Irony has claimed a lot of casualties over the years, but it’s just about time to examine whether alt-rock’s fate as one of them was self-inflicted or a hit job from outside forces. If that sounds like a self-serious way to examine our relentless winking “Hey, remember the ’90s?” moment — one that’s been portrayed as Gen X’s midlife crisis butting up against a Millennial wistfulness for an ideal moment since destroyed — well, I’m sorry. I’m just still doing what I can to cope with the fact that the people who gave us the buttrock jukebox musical Rock Of Ages are trying to do the same thing with a lot of the songs that gave voice, flawed as it might have been, to a bunch of shitty teenage feelings my Class-of-’95 self and a lot of other staring-down-40 people have tried to put way back in the rearview. We just got over Moulin Rouge, damn it! What are you even fucking doing? Can we at least be straightforwardly sincere about a single thing we grew up with for once? And not, like, Nicktoons, I mean something that actually steered us toward adulthood.
And yet the Beatles survived getting all Stigwooded, so maybe the problem’s deeper than that. Because you know who was maybe the first person to take the piss out of “Smells Like Teen Spirit”? Kurt Cobain, when he went on Top Of The Pops in ’91 and sang it like a stoned Ian Curtis while doing the least-convincing mime-guitar recorded on video. Nirvana’s reaction to fame has been well-documented to a fault; few acts this side of, say, Sly And The Family Stone or Scott Walker have as visibly retreated from everything that made them popular. And with that push-and-pull between Anthem Of A Generation and Burden On The Creator, “Smells Like Teen Spirit” has the bad luck of representing an entire movement and moment in time that many of the people who experience it look back on with regret. Don’t get me wrong: there are plenty of legitimately reverent or otherwise reasonably sincere covers of “Smells Like Teen Spirit.” Tori Amos’ haunted solo piano rendition from her 1992 Crucify EP, Patti Smith’s roots-noir beat poetry expansion from 2007’s Twelve, and this live rendition by song-title inspiration Kathleen Hanna in 2010 all fit that role amazingly. And there are still plenty of people who find something to deeply identify with in the big hits of the grunge era, “Smells Like Teen Spirit” included. They just have a lot of competition from the artists who found something more absurd to take away from it.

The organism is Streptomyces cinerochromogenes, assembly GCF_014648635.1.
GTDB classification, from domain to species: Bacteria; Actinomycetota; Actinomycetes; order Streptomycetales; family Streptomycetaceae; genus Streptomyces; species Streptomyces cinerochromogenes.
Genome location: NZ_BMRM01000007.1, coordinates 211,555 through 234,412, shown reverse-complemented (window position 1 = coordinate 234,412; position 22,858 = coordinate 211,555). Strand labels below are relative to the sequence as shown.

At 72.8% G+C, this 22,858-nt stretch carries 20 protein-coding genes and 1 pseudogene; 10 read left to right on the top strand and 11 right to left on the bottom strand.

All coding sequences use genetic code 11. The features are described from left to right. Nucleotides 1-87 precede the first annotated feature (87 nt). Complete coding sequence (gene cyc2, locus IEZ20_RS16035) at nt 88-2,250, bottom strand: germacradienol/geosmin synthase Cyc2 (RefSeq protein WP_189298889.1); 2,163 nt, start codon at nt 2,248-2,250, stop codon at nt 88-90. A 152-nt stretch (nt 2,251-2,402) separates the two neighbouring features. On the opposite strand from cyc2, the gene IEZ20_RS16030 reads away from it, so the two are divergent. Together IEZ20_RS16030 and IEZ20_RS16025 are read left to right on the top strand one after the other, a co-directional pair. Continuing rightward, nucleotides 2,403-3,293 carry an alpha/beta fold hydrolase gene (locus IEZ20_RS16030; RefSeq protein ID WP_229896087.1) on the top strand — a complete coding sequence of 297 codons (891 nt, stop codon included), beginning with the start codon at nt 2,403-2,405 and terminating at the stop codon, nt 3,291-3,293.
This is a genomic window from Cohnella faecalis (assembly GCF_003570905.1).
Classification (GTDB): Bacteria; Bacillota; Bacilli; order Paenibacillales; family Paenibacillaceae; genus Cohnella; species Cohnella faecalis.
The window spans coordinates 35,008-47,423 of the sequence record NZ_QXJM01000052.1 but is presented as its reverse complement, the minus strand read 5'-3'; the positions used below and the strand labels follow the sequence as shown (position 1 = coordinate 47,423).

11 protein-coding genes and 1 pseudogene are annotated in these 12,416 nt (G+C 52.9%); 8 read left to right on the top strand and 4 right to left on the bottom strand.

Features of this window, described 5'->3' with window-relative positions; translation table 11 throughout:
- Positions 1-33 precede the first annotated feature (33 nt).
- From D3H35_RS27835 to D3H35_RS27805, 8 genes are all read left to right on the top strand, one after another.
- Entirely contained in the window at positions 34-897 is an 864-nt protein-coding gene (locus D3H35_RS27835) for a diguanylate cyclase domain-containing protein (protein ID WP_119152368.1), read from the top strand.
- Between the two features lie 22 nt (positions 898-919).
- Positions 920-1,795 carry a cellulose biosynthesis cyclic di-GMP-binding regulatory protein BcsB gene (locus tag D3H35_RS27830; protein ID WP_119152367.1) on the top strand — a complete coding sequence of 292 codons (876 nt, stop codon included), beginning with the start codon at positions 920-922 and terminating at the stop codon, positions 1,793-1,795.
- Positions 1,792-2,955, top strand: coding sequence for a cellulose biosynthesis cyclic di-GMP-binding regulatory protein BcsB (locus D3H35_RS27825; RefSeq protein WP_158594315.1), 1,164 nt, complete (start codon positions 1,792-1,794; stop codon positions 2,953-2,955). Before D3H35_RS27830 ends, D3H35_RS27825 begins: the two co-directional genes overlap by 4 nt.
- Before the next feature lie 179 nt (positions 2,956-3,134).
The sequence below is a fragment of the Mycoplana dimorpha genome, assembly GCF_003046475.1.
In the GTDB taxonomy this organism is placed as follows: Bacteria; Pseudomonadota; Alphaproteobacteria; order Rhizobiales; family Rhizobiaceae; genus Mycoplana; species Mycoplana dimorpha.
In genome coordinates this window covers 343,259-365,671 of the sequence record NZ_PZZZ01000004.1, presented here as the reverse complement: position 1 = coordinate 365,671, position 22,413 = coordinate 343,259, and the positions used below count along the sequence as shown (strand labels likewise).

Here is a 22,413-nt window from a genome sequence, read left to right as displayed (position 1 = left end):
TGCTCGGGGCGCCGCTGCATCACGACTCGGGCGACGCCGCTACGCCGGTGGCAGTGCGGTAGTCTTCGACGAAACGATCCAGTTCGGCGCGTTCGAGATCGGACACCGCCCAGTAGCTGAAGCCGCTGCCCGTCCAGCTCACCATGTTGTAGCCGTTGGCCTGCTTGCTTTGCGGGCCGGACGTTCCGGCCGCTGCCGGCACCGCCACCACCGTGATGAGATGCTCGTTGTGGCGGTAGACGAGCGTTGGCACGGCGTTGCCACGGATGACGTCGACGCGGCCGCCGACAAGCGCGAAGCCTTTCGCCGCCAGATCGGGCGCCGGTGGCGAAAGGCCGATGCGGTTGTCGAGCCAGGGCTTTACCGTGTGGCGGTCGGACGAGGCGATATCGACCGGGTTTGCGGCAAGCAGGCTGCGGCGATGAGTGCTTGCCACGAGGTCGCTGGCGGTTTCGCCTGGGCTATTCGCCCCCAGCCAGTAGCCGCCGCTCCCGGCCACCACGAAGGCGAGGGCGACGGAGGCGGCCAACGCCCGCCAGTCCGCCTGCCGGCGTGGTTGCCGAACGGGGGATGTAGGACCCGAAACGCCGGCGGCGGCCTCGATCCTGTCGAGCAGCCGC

“Weird Al” Yankovic (1992)
There’s an endearing, well-traveled story behind this one: After trying for months to get ahold of Nirvana to get permission from the band to record a parody of “Smells Like Teen Spirit,” “Weird Al” Yankovic eventually managed to get ahold of Kurt Cobain during their time on the Saturday Night Live set, and Cobain’s initial reaction was to ask Yankovic if the song would be about food. Kurt knew his stuff — it’s fun to think of a teenage Cobain slogging through Aberdeen finding comedic solace in “I Love Rocky Road” and “My Bologna” — but so did Al, whose ear often extended to new wave and college rock through direct parody (“Spam,” a takeoff of R.E.M.’s “Stand”), style pastiche (Oingo Boingo homage “You Make Me”), or polka medleys (1984’s “Polkas On 45″ tackled Devo, the Clash, and Talking Heads). So there’s some genuine affection in his decision to make “Smells Like Nirvana” a song about how incoherent the lyrics to “Smells Like Teen Spirit” actually are — more affection, at least, than metacommentaries like the George Harrison goof “(This Song’s Just) Six Words Long” or the absolutely vicious deep cut “It’s Still Billy Joel To Me.” It helps that Weird Al pushed his band to replicate the original’s sound as faithfully as possible, to the point where bassist Steve Jay made a point to recreate Krist Novoselic’s finger-dragging in his riff — though it still feels just a bit quicker-paced, and a full minute shorter. (More background to the making of the song can be found in this 2012 oral history from SPIN — including the band’s initial attempts to figure out what to do with the song in their setlist after Cobain committed suicide.)